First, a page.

Editor’s note: This article appeared in the March 24 issue of the Central Florida Future.

February might be over, but UCF students aren’t letting that stop them from using their talent as artists to celebrate black history.

Currently, an exhibit on display at Osceola Arts in Kissimmee called “Celebrating Black Artists of Central Florida” features work by two current and former UCF students. The exhibit runs from Feb. 9 to April 17.

The exhibit showcases work from 33 different artists, most of them local.

Marilyn Cortes-Lovato, the museum’s visual arts director, organized the event as an open “call to artists” through social media, which allows artists to submit their work, using any medium, for review.

This, Cortes-Locavto said, creates a diverse mixture of new and experienced artists and pieces.

“We facilitate community involvement and participation in the arts. We provide a diverse range of exhibits, programs, activities and services for all age groups and ethnic backgrounds,” she said. “Our exhibits are multicultural and multi-level, emerging and professional artists are showcased together in our galleries.”

She explained that the open call system allows her to exhibit more student work in the exhibits, which she said brings more novel viewpoints to the galleries.

“It is my goal to exhibit more student work from local universities and art schools, as young artists share a fresh perspective of the connection to life, society and the world through their art,” Cortes-Lovato said. “Showcasing local student work also demonstrates the quality art education that is provided by higher education institutions in Central Florida.”

The reaction to the exhibit has been so positive that Osceola Arts extended the show until mid-April.

Cortes-Lovato said the extension was to due with the amount of tours requested by local schools. The museum often gives weekly field trips for the Osceola Field Trip, and they were overwhelmed by how many wanted to come to tour the exhibit.

“I always make sure to let our field trip tours know what artists are in college and what schools they attend,” she added.

For James Ketant, one of the students exhibiting work, it’s not about fame or fortune — it’s about a vehicle for self-expression.

“My take on everything is feelings. It’s the emotions, the vibrations that you get from it,” he said.

He added that with so many people producing art, artists need to ask themselves if the work they’re producing is coming from inside of them, from within their souls.

“That also pushes you,” Ketant said. “It really gives you room for self-expression. There’s really no right or wrong — it’s your take on it, you know?”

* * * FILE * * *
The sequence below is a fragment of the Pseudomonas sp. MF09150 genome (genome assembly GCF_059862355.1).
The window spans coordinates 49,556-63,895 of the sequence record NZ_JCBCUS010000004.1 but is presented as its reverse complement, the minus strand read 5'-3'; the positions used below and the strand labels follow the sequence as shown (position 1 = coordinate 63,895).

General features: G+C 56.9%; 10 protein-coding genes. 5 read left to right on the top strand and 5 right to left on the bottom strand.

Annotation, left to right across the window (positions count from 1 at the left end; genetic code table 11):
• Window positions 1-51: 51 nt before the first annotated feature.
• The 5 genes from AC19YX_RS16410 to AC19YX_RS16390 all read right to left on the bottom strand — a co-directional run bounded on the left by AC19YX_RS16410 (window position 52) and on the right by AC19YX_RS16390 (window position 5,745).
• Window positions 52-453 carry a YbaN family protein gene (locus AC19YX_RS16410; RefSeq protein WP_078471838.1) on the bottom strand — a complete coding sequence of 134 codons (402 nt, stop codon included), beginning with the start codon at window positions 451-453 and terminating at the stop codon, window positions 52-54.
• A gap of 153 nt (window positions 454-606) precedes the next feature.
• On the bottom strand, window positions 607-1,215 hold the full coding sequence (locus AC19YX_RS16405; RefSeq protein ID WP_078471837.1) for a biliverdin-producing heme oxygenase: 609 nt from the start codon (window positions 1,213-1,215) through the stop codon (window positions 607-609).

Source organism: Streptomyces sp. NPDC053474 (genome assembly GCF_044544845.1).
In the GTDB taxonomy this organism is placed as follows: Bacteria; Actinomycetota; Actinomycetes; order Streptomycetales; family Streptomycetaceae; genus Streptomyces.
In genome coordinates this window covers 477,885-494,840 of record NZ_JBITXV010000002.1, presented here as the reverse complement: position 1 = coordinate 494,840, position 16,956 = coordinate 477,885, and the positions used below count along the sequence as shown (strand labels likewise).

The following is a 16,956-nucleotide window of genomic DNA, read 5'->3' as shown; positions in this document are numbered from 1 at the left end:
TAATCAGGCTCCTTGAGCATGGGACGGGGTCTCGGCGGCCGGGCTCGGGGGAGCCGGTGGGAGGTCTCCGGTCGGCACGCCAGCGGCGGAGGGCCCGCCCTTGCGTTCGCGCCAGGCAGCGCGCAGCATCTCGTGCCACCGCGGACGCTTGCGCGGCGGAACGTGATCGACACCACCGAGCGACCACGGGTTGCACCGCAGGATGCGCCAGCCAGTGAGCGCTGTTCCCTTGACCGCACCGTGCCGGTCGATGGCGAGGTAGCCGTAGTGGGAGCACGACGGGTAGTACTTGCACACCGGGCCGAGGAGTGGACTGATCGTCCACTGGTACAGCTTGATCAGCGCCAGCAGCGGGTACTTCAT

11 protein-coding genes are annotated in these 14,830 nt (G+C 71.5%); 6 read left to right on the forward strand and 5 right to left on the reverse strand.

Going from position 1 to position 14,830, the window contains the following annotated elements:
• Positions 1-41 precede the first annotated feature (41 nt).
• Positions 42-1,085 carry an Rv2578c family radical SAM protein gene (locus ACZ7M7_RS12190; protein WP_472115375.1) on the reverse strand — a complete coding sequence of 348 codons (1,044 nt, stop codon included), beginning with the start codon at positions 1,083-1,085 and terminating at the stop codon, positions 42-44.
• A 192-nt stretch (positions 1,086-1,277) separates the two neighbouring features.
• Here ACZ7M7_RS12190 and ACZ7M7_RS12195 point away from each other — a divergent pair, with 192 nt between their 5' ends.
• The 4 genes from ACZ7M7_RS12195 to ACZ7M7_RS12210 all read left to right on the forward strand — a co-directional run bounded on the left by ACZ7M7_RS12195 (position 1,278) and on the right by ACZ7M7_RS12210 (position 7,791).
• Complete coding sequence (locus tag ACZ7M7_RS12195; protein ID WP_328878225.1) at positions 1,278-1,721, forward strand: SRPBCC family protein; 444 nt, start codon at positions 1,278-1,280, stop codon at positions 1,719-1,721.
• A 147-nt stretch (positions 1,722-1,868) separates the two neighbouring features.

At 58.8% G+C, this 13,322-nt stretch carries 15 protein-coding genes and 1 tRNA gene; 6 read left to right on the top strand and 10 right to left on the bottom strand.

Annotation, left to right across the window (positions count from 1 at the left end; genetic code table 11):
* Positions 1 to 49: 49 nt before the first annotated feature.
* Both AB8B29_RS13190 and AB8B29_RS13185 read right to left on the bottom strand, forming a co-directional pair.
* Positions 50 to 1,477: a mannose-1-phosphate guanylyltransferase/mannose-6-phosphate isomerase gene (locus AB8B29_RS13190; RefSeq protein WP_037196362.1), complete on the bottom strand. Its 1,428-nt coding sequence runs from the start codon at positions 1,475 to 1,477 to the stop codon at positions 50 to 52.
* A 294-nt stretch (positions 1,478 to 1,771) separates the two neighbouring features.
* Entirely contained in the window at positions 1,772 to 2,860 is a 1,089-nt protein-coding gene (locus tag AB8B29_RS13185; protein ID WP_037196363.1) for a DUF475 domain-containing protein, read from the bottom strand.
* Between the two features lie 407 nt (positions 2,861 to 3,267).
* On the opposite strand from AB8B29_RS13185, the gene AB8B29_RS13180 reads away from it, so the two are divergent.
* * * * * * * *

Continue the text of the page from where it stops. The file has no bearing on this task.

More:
Ketant’s work in the exhibit is digital photography that he’s gone back and painted over in Photoshop.

It’s one of the many different types of works found in the exhibit, ranging from traditional paintings to the art about the universe.

This diversity, Kentant explained, is important to remember, as he said people tend to stereotype black art into one category when there’s a tremendously wide spread of work.

“There’s just such a wide spectrum within that black history context,” he said. “So I think that, especially now in this time … it’s really imperative, you know? It’s not pigeonholed into one type. Even though it’s labeled ‘black history art,’ it’s so wide and it’s so vast.”

Andrew Grant, a 2005 organizational communications alumnus, agreed with Ketant.

Grant has submitted his work several times to this exhibit and said that now is a beautiful time of year to acknowledge contributions made by people of color.

“Countless dreams of an artistic career were denied to black people in the past, so I never take opportunities like this for granted,” he said. “Being able to celebrate with other artists and share a diverse, but similar, story is very encouraging to all races of people.”

Grant has been creating art since he was very young — he used to draw Disney characters and X-men comics — but his art has matured since then with the help of a lot of education and the tutorage of great artists.

Now, he defined his work as realism or representational. He said he often paints figurative work that tends to be introspective and slightly surreal.

“I’m very interested in meditation and how people connect to themselves, the world around them and the spiritual.  I try to convey this as much as possible when creating,” he said. “I want people to look at the work and take the time to see the connection between the elements.  Creating my work is a form of meditation for me and I hope the viewer feels the same.”

Ketant said he also wants people to take the time to reflect on his art, so that they can take away their own message.

“Art is so universal that any one piece doesn’t have one message,” he said. “No matter what message I want to convey, I’m still more concerned with the message you took from it.”


Deanna Ferrante is a digital producer with the Central Florida Future. Follow her on Twitter at @deannaferrante or email her at

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